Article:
FULTON COUNTY, Ga. - All the defendants indicted in Georgia's investigation into former President Donald Trump and his allies' alleged interference in the state's 2020 presidential election have now turned themselves in to the Fulton County Jail.
Records from the jail show that Robert Cheeley, Shawn Still, Michael Roman, Jeffrey Clark, and Misty Hampton were all processed on various charges overnight. Trevian Kutti, the former publicist for rapper Kanye West and former spokesperson for R. Kelly, and pastor Stephen Cliffgard Lee turned themselves in on Friday morning.
Out-of-state Pastor Stephen Lee was the final one to surrender and FOX 5 was there as he was released.
Lee is accused of trying to intimidate election workers, but his attorney says he is not guilty.
"We’re very, very happy to have Rev. Lee leaving and going home," said David Shestokas, Rev. Lee’s attorney.
Shestokas spoke on Lee’s behalf moments after bonding out.
"This guy should be considered an American hero, not a criminal," Shestokas said.
Rev. Lee is one of the people accused of trying to intimidate mother and daughter Fulton County poll workers Ruby Freeman and Shaye Moss after the 2020 election. Moss testified during a congressional hearing last year about being bombarded.
"It has affected my life in a major way, in every way," she said.
Last year, the FOX 5 I-Team obtained a Cobb County Police body cam video of them confronting Lee outside Freeman's home.
"I’m working with some folks who are trying to help Ruby out, but also get some truth about what’s going on," Lee said on video.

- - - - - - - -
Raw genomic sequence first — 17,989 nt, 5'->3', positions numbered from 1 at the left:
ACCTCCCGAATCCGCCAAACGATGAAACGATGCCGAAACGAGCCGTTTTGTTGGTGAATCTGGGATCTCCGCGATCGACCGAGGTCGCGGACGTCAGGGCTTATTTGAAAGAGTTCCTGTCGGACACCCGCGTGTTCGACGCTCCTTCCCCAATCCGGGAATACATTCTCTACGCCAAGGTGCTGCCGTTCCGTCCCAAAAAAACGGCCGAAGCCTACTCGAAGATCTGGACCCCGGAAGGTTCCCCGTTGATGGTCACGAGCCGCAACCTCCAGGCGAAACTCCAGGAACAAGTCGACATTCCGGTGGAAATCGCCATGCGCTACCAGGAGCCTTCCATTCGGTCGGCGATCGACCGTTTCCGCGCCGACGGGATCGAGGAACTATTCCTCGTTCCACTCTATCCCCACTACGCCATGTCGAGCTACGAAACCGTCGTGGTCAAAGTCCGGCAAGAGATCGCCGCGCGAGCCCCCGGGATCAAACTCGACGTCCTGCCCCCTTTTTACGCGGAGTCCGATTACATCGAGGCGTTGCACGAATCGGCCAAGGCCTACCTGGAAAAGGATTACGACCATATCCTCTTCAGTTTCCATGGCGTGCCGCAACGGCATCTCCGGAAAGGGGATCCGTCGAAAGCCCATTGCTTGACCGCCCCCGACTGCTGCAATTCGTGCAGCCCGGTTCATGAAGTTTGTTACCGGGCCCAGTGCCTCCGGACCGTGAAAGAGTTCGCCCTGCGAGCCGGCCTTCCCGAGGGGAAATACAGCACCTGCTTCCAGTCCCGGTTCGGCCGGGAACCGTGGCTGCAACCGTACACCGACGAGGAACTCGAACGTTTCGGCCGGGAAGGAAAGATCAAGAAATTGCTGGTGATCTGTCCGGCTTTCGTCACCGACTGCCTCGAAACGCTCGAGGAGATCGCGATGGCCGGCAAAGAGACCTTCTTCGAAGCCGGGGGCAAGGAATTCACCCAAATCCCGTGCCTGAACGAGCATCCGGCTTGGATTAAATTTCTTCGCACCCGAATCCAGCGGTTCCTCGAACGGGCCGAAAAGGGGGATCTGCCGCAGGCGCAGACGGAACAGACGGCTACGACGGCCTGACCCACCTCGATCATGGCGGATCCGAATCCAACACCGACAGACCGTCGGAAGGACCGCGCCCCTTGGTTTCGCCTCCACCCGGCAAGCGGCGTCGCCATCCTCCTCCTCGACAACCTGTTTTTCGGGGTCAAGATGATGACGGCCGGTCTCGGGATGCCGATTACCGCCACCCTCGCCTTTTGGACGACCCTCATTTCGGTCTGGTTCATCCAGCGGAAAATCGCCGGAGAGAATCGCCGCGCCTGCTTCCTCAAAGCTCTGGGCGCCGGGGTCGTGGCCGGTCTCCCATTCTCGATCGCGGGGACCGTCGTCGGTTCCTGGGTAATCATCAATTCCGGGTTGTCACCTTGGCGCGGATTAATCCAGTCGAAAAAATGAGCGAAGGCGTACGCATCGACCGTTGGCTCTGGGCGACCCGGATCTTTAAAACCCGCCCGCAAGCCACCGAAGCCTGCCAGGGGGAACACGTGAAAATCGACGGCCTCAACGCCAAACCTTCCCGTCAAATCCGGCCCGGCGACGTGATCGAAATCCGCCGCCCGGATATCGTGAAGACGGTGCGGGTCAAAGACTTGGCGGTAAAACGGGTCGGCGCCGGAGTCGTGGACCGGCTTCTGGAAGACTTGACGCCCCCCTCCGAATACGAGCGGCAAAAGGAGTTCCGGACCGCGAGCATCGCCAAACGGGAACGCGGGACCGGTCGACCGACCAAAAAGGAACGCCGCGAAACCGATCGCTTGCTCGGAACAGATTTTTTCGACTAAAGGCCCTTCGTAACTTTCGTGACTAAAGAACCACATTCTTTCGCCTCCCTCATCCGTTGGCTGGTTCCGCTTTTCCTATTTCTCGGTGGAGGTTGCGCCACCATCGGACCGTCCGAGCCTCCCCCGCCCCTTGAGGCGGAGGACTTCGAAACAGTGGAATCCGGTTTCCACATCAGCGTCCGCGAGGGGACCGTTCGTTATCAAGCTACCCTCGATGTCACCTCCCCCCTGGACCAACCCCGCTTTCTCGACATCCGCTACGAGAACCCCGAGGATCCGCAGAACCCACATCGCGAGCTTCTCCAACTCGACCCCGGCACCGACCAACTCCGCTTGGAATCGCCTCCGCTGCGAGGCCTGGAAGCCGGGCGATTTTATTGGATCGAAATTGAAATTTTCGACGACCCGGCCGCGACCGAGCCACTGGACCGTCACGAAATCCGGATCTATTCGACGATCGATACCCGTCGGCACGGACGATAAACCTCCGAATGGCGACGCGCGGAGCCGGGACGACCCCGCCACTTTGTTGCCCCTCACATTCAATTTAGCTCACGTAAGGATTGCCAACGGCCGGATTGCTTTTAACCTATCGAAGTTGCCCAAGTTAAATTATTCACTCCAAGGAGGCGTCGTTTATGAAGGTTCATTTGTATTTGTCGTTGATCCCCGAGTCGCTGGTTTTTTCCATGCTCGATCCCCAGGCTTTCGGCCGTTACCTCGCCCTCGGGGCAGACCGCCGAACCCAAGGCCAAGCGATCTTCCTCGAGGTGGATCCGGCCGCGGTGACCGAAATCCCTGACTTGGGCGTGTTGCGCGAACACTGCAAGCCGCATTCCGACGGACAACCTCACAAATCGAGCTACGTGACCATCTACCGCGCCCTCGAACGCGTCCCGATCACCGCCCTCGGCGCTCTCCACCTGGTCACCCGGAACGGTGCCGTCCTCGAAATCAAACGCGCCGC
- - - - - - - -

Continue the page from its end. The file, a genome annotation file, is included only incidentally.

Lee's attorney suggested Friday the Illinois pastor was in the Atlanta-area spreading the gospel, not to intimidate.
"You have a pastor being indicted for knocking on a door," Shestokas said. "Everything possibly used to organize society is under attack."
In the last few days, many high-profile defendants have surrendered at the jail, including former White House Chief of Staff Mark Meadows, former New York Mayor and Trump confidant Rudy Giuliani, Jenna Ellis, an attorney who prosecutors say was involved in efforts to convince state lawmakers to unlawfully appoint presidential electors, and lawyer Sidney Powell, accused of making false statements about the election in Georgia and helping to organize a breach of voting equipment in rural Coffee County.
Donald J. Trump (Fulton County Sheriff's Office)
Trump himself arrived at the jail Thursday night and was quickly released on a $200,000 bond. Unrepentant but subdued after the brief jail visit, he again insisted that he "did nothing wrong" and called the case accusing him of subverting election results a "travesty of justice."
"If you challenge an election, you should be able to challenge an election," he told reporters on the airport tarmac.
Trump’s surrender to law enforcement authorities, the fourth time this year, has by now become a familiar election-season routine in a way that belies the unprecedented spectacle of a former president, and current candidate, being booked on criminal charges. But his visit to Atlanta was notably different from the three past surrenders, unfolding at night and requiring him to visit a problem-plagued jail — rather than a courthouse.